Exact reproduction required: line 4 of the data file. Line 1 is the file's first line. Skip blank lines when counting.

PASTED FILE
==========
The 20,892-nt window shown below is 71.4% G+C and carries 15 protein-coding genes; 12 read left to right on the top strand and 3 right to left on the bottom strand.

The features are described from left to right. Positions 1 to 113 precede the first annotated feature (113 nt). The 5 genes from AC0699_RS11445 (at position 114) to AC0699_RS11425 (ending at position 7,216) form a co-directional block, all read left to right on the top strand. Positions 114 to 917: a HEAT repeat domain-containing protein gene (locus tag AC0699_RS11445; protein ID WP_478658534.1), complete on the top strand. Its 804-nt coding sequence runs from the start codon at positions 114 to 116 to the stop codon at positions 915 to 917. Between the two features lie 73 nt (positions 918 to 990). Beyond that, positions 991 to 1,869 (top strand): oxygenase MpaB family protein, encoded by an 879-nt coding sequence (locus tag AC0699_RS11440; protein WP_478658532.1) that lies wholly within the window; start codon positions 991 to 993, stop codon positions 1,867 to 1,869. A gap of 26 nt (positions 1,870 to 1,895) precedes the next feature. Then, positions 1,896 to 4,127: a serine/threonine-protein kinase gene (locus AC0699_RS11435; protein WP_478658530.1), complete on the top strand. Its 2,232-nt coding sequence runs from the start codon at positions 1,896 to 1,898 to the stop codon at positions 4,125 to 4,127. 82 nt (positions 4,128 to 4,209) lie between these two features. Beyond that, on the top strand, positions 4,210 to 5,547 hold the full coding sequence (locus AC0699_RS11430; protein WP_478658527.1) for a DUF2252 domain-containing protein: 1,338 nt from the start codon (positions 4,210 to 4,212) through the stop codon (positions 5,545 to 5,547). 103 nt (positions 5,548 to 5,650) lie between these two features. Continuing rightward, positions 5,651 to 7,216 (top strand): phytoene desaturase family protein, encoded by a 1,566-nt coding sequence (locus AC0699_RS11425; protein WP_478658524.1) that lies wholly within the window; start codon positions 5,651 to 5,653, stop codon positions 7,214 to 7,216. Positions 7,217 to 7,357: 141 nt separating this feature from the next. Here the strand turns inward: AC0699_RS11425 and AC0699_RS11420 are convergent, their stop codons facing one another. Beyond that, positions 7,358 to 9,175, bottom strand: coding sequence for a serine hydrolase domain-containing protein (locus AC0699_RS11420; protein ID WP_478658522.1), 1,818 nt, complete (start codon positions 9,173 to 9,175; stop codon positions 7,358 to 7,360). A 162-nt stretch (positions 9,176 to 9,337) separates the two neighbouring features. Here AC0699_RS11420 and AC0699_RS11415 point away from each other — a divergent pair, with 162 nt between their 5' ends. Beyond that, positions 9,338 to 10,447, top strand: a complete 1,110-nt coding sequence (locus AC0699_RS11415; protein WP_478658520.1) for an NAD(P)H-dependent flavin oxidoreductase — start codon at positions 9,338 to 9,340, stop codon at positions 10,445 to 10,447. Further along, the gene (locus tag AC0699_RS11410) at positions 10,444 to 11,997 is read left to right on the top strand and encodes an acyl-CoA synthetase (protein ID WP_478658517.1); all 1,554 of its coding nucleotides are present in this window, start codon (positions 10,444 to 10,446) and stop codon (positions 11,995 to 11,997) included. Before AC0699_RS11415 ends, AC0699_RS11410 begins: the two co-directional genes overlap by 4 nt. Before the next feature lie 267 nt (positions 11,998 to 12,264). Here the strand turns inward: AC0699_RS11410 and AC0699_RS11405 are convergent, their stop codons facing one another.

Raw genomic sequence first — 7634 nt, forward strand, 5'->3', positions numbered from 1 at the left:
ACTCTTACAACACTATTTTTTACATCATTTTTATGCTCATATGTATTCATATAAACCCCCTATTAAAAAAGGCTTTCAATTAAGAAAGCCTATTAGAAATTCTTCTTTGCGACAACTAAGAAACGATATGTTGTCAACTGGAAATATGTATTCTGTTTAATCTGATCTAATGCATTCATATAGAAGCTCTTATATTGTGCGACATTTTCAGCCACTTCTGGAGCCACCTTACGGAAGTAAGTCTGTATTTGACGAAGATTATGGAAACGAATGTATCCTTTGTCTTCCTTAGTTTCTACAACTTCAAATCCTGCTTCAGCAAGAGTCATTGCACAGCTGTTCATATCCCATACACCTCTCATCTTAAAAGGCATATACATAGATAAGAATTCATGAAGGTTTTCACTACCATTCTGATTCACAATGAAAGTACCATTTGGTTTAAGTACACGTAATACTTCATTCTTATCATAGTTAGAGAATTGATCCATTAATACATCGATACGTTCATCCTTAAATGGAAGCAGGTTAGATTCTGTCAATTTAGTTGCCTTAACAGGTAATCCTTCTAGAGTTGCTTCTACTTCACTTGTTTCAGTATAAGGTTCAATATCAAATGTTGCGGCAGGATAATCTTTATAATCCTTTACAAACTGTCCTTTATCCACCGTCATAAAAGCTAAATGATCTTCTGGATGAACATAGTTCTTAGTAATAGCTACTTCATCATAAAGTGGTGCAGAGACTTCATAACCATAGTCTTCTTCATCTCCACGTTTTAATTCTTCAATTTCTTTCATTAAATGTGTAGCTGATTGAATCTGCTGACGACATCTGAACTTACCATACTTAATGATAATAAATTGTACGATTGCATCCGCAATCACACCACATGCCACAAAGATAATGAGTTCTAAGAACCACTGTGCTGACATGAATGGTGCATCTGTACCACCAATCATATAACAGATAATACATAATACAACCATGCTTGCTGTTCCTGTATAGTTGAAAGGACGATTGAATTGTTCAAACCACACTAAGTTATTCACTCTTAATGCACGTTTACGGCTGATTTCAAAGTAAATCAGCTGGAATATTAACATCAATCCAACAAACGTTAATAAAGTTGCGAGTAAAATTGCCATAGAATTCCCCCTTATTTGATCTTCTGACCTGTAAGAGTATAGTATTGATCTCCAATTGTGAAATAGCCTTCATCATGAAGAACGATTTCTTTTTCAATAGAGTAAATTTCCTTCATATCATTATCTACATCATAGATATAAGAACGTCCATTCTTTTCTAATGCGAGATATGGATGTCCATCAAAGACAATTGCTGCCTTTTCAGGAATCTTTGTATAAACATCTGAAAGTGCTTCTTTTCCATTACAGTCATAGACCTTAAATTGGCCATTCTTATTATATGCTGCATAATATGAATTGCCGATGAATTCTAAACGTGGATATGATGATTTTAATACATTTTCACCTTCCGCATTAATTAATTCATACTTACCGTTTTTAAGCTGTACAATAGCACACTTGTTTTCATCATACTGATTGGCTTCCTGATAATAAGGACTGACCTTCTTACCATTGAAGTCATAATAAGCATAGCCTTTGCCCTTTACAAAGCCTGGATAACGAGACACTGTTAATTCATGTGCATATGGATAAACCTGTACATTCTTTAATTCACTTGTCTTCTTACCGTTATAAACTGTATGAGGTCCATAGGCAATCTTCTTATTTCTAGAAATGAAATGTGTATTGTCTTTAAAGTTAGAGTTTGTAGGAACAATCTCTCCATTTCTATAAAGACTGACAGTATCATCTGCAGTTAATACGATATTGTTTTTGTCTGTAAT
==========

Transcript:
ACTCTTACAACACTATTTTTTACATCATTTTTATGCTCATATGTATTCATATAAACCCCCTATTAAAAAAGGCTTTCAATTAAGAAAGCCTATTAGAAATTCTTCTTTGCGACAACTAAGAAACGATATGTTGTCAACTGGAAATATGTATTCTGTTTAATCTGATCTAATGCATTCATATAGAAGCTCTTATATTGTGCGACATTTTCAGCCACTTCTGGAGCCACCTTACGGAAGTAAGTCTGTATTTGACGAAGATTATGGAAACGAATGTATCCTTTGTCTTCCTTAGTTTCTACAACTTCAAATCCTGCTTCAGCAAGAGTCATTGCACAGCTGTTCATATCCCATACACCTCTCATCTTAAAAGGCATATACATAGATAAGAATTCATGAAGGTTTTCACTACCATTCTGATTCACAATGAAAGTACCATTTGGTTTAAGTACACGTAATACTTCATTCTTATCATAGTTAGAGAATTGATCCATTAATACATCGATACGTTCATCCTTAAATGGAAGCAGGTTAGATTCTGTCAATTTAGTTGCCTTAACAGGTAATCCTTCTAGAGTTGCTTCTACTTCACTTGTTTCAGTATAAGGTTCAATATCAAATGTTGCGGCAGGATAATCTTTATAATCCTTTACAAACTGTCCTTTATCCACCGTCATAAAAGCTAAATGATCTTCTGGATGAACATAGTTCTTAGTAATAGCTACTTCATCATAAAGTGGTGCAGAGACTTCATAACCATAGTCTTCTTCATCTCCACGTTTTAATTCTTCAATTTCTTTCATTAAATGTGTAGCTGATTGAATCTGCTGACGACATCTGAACTTACCATACTTAATGATAATAAATTGTACGATTGCATCCGCAATCACACCACATGCCACAAAGATAATGAGTTCTAAGAACCACTGTGCTGACATGAATGGTGCATCTGTACCACCAATCATATAACAGATAATACATAATACAACCATGCTTGCTGTTCCTGTATAGTTGAAAGGACGATTGAATTGTTCAAACCACACTAAGTTATTCACTCTTAATGCACGTTTACGGCTGATTTCAAAGTAAATCAGCTGGAATATTAACATCAATCCAACAAACGTTAATAAAGTTGCGAGTAAAATTGCCATAGAATTCCCCCTTATTTGATCTTCTGACCTGTAAGAGTATAGTATTGATCTCCAATTGTGAAATAGCCTTCATCATGAAGAACGATTTCTTTTTCAATAGAGTAAATTTCCTTCATATCATTATCTACATCATAGATATAAGAACGTCCATTCTTTTCTAATGCGAGATATGGATGTCCATCAAAGACAATTGCTGCCTTTTCAGGAATCTTTGTATAAACATCTGAAAGTGCTTCTTTTCCATTACAGTCATAGACCTTAAATTGGCCATTCTTATTATATGCTGCATAATATGAATTGCCGATGAATTCTAAACGTGGATATGATGATTTTAATACATTTTCACCTTCCGCATTAATTAATTCATACTTACCGTTTTTAAGCTGTACAATAGCACACTTGTTTTCATCATACTGATTGGCTTCCTGATAATAAGGACTGACCTTCTTACCATTGAAGTCATAATAAGCATAGCCTTTGCCCTTTACAAAGCCTGGATAACGAGACACTGTTAATTCATGTGCATATGGATAAACCTGTACATTCTTTAATTCACTTGTCTTCTTACCGTTATAAACTGTATGAGGTCCATAGGCAATCTTCTTATTTCTAGAAATGAAATGTGTATTGTCTTTAAAGTTAGAGTTTGTAGGAACAATCTCTCCATTTCTATAAAGACTGACAGTATCATCTGCAGTTAATACGATATTGTTTTTGTCTGTAAT